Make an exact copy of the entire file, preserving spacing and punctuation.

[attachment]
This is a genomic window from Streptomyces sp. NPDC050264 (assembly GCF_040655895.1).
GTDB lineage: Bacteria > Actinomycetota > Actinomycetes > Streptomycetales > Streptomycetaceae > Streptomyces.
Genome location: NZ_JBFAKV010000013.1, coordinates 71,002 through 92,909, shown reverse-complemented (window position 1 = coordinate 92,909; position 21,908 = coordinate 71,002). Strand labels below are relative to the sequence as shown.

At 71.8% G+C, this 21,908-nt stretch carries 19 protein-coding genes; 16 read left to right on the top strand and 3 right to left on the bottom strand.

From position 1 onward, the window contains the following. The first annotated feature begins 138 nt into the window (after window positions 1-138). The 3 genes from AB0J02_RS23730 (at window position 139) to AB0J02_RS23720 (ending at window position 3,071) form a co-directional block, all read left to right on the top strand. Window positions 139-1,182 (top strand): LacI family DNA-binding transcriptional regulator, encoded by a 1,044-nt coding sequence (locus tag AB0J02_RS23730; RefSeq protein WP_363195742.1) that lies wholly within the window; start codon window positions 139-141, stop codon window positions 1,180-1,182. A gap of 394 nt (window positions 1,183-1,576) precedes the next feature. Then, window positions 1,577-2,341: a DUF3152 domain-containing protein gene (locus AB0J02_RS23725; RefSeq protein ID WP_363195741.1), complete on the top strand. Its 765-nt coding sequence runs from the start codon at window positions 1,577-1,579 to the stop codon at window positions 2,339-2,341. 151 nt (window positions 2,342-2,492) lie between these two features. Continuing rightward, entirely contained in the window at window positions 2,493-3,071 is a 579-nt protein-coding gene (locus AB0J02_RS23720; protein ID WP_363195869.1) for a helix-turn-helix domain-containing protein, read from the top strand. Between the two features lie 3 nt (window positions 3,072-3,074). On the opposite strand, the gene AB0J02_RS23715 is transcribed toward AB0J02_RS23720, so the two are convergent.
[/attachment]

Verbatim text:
This is a genomic window from Streptomyces sp. NPDC050264 (assembly GCF_040655895.1).
GTDB lineage: Bacteria > Actinomycetota > Actinomycetes > Streptomycetales > Streptomycetaceae > Streptomyces.
Genome location: NZ_JBFAKV010000013.1, coordinates 71,002 through 92,909, shown reverse-complemented (window position 1 = coordinate 92,909; position 21,908 = coordinate 71,002). Strand labels below are relative to the sequence as shown.

At 71.8% G+C, this 21,908-nt stretch carries 19 protein-coding genes; 16 read left to right on the top strand and 3 right to left on the bottom strand.

From position 1 onward, the window contains the following. The first annotated feature begins 138 nt into the window (after window positions 1-138). The 3 genes from AB0J02_RS23730 (at window position 139) to AB0J02_RS23720 (ending at window position 3,071) form a co-directional block, all read left to right on the top strand. Window positions 139-1,182 (top strand): LacI family DNA-binding transcriptional regulator, encoded by a 1,044-nt coding sequence (locus tag AB0J02_RS23730; RefSeq protein WP_363195742.1) that lies wholly within the window; start codon window positions 139-141, stop codon window positions 1,180-1,182. A gap of 394 nt (window positions 1,183-1,576) precedes the next feature. Then, window positions 1,577-2,341: a DUF3152 domain-containing protein gene (locus AB0J02_RS23725; RefSeq protein ID WP_363195741.1), complete on the top strand. Its 765-nt coding sequence runs from the start codon at window positions 1,577-1,579 to the stop codon at window positions 2,339-2,341. 151 nt (window positions 2,342-2,492) lie between these two features. Continuing rightward, entirely contained in the window at window positions 2,493-3,071 is a 579-nt protein-coding gene (locus AB0J02_RS23720; protein ID WP_363195869.1) for a helix-turn-helix domain-containing protein, read from the top strand. Between the two features lie 3 nt (window positions 3,072-3,074). On the opposite strand, the gene AB0J02_RS23715 is transcribed toward AB0J02_RS23720, so the two are convergent.